We’re often taught that as a man, our identity is tied to how much we win, how much we dominate.


No one really teaches us how to respond when we don’t win, or how nurturing can achieve as much as destroying.


So when we do lose, or things don’t go our way, or unearned grace steps in, we often don’t know how to best respond.


No one teaches us that life is not as simple as good guys and bad guys.  That both sides think they are the hero, and that often times we are just people in which good and bad exist simultaneously.


So when things don’t go our way, we don’t always know how to respond in a healthy manner.


When we fail at our perceived task we think we’re worthless and worry about our reputation.


When we are sick or diagnosed with a chronic illness we think we must hide it, deny it, or pull away from those who care the most about us.


That’s why focusing today on men’s health is so essential, because rarely do we discuss the health problems or aging process of men.


We don’t really discuss the horrors our soldiers endured, especially those who served in WW 2.


We don’t discuss the male sadness that comes with slowing down.  What is really means when we can no longer drive, when we can no longer look after our spouses and family.


We don’t often say the words testicles or prostrate, or discuss how they change as we age and the fear of discovering we might have cancer.


We don’t discuss the reality of when we come to depend on the little blue pills and what happens when we feel our testosterone slip away. 


We rarely focus on the man who is widowed or the boy who is being sexually abused.


So when these things happen to us, as men, we tend to internalize, and we may either turn inward or we may lash out.


No one really teaches us men how to be strong in our weakness, how to speak the words we really mean, how to accept defeat when our reputation is at stake.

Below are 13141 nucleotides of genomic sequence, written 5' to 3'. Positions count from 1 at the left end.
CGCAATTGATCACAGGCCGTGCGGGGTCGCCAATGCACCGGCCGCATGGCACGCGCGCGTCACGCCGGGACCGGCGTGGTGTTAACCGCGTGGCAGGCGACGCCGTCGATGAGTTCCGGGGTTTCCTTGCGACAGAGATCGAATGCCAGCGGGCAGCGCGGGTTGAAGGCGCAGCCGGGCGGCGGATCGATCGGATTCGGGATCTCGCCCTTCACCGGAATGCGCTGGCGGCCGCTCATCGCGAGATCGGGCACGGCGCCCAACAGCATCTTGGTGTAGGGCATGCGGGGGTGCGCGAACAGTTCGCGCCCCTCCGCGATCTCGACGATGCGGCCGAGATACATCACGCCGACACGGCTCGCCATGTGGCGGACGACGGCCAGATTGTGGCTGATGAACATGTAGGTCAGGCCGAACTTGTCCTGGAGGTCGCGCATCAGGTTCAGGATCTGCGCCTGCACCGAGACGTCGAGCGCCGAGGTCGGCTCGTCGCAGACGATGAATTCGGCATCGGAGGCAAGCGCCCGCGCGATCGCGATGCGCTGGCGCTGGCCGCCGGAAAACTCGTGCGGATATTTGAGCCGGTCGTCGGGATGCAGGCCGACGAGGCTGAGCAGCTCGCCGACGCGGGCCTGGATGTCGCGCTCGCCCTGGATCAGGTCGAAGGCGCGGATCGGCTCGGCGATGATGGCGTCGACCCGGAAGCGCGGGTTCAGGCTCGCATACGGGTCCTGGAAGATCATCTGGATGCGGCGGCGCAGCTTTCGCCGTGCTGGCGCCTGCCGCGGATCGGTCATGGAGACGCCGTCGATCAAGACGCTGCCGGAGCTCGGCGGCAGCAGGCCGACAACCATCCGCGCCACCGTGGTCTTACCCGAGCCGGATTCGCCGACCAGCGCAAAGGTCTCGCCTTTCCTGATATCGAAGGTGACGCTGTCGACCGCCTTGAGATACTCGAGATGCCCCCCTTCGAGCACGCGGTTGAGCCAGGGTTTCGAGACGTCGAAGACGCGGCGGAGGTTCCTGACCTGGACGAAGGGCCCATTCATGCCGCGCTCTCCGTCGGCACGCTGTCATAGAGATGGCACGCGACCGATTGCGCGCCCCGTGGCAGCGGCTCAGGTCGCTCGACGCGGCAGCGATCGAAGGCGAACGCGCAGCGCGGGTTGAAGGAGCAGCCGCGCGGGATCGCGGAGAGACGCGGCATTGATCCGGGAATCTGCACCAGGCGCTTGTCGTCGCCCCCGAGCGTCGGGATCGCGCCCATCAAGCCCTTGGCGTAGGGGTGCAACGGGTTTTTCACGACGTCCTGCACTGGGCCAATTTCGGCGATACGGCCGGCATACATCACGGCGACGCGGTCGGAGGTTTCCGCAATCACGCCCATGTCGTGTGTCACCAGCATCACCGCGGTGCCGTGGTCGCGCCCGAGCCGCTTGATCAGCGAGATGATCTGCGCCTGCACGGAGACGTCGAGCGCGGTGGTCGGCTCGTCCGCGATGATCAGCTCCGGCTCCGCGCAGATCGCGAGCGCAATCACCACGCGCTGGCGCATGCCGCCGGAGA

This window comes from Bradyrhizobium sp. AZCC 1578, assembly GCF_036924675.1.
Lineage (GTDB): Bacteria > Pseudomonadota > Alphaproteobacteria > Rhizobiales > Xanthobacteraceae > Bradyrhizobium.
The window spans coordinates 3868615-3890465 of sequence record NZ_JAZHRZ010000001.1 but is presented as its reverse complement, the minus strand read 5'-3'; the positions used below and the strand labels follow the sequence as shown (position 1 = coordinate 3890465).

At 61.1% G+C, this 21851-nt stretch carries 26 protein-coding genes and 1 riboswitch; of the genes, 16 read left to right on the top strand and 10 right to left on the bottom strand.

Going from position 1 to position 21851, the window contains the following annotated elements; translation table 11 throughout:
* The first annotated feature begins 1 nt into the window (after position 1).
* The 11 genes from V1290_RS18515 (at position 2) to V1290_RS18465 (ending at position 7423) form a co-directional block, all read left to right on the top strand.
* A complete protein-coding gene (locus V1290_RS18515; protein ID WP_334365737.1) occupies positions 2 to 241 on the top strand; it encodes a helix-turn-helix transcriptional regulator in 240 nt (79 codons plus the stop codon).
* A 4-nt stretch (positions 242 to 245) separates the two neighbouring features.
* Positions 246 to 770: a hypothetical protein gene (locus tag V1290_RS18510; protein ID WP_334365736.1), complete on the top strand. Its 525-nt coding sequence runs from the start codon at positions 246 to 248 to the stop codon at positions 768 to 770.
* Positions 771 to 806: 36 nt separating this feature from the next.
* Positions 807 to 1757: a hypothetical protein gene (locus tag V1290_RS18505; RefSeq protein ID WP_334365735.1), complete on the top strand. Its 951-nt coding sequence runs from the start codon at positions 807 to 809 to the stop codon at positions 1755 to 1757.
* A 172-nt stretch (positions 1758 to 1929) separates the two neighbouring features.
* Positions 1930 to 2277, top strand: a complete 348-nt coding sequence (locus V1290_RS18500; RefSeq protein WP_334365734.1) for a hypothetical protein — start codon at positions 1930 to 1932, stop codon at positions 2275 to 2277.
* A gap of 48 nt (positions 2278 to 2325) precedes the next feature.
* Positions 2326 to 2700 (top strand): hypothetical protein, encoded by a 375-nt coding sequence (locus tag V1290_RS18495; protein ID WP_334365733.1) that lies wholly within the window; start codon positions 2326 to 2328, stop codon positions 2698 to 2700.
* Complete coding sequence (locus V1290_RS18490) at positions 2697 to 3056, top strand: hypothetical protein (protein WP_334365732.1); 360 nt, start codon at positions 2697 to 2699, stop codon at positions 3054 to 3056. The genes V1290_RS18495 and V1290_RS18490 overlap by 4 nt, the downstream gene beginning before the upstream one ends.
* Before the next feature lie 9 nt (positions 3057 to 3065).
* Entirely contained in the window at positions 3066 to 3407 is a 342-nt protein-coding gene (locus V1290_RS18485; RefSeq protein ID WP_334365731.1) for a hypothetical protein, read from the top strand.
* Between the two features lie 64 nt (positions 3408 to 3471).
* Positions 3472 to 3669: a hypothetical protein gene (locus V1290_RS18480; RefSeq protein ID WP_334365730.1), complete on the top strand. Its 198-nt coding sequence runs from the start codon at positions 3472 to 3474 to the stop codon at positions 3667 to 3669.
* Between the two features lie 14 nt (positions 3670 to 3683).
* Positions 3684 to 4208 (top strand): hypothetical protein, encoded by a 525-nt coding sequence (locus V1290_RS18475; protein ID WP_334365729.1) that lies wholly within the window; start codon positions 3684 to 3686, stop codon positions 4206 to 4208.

In some ways, Jonah could be a Patron Saint for all men who have found themselves in situations they never wanted to be in the first place.


In some ways Jonah is our stand in for when we face rough seas and would rather sleep, when we are feeling swallowed by darkness, when we feel we’ve been made the fool, for when the perceived bad guy gets away.


But here’s the cool thing- I love how God responds to Jonah.  I love how God let Jonah have his moment.


Just as God shows mercy to Nineveh, God shows the same womb-love to Jonah.


When Jonah expresses his wish to die, God doesn’t dismiss his emotions, God does not immediately correct him. 


God assists Jonah with working through his emotions by responding with a teachable question “Is it right for you to be angry?”


When Jonah’s response is to walk away and sulk in solitude, God does not desert Jonah.  God is still right there.


God gives space for Jonah to feel anger.  God acknowledges Jonah’s anger. 


Then, God reminds Jonah who God is-


“Should I not be concerned about those who don’t know their right from their left?” 


Is God talking about Nineveh?

Is God talking about Jonah?

Is God talking about us?


Once again, we witness how God is free.


Once again we witness how the Kingdom of God does not operate like the kingdoms of the world.


Once again we see how very human our spiritual ancestors were.


Once again we realize just how much kindness and humility, passion and compassion really play in our faith.


Jonah wants kingdom wrath, God shows Kingdom Love.


Jonah wants God to be cruel knowing full well that God is merciful.


Jonah wants to be left alone, God says I am always right by your side.


Jonah is just a human, flawed, imperfect, in his own ego.


But this does not stop God from being by his side and giving him another chance to grow and to learn.


God’s grace, God’s mercy, God’s womb-love.


For that we can say amen and amen.